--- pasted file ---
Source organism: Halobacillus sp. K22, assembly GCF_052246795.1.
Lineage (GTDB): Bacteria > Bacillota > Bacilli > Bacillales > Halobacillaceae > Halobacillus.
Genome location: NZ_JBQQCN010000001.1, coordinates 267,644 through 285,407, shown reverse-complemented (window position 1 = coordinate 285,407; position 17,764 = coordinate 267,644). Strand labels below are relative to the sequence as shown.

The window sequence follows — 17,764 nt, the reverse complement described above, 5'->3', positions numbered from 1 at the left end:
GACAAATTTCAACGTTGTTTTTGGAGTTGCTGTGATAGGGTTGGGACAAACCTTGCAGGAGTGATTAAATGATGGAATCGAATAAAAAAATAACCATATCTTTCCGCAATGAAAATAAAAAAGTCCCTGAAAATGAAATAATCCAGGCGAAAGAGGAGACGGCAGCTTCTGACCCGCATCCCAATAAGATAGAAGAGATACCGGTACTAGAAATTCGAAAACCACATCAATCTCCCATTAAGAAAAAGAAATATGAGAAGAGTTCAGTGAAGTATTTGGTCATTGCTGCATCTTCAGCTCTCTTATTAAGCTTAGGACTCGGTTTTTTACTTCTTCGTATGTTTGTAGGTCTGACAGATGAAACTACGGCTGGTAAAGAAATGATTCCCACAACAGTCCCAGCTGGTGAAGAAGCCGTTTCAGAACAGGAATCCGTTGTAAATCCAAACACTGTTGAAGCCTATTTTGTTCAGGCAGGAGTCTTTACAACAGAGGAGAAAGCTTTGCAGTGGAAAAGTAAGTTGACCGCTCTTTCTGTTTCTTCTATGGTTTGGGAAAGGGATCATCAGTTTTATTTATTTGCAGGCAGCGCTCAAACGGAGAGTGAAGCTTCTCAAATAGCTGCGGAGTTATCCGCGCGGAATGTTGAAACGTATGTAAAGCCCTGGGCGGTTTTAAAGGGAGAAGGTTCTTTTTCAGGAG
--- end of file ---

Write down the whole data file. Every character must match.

Source organism: Halobacillus sp. K22, assembly GCF_052246795.1.
Lineage (GTDB): Bacteria > Bacillota > Bacilli > Bacillales > Halobacillaceae > Halobacillus.
Genome location: NZ_JBQQCN010000001.1, coordinates 267,644 through 285,407, shown reverse-complemented (window position 1 = coordinate 285,407; position 17,764 = coordinate 267,644). Strand labels below are relative to the sequence as shown.

The window sequence follows — 17,764 nt, the reverse complement described above, 5'->3', positions numbered from 1 at the left end:
GACAAATTTCAACGTTGTTTTTGGAGTTGCTGTGATAGGGTTGGGACAAACCTTGCAGGAGTGATTAAATGATGGAATCGAATAAAAAAATAACCATATCTTTCCGCAATGAAAATAAAAAAGTCCCTGAAAATGAAATAATCCAGGCGAAAGAGGAGACGGCAGCTTCTGACCCGCATCCCAATAAGATAGAAGAGATACCGGTACTAGAAATTCGAAAACCACATCAATCTCCCATTAAGAAAAAGAAATATGAGAAGAGTTCAGTGAAGTATTTGGTCATTGCTGCATCTTCAGCTCTCTTATTAAGCTTAGGACTCGGTTTTTTACTTCTTCGTATGTTTGTAGGTCTGACAGATGAAACTACGGCTGGTAAAGAAATGATTCCCACAACAGTCCCAGCTGGTGAAGAAGCCGTTTCAGAACAGGAATCCGTTGTAAATCCAAACACTGTTGAAGCCTATTTTGTTCAGGCAGGAGTCTTTACAACAGAGGAGAAAGCTTTGCAGTGGAAAAGTAAGTTGACCGCTCTTTCTGTTTCTTCTATGGTTTGGGAAAGGGATCATCAGTTTTATTTATTTGCAGGCAGCGCTCAAACGGAGAGTGAAGCTTCTCAAATAGCTGCGGAGTTATCCGCGCGGAATGTTGAAACGTATGTAAAGCCCTGGGCGGTTTTAAAGGGAGAAGGTTCTTTTTCAGGAG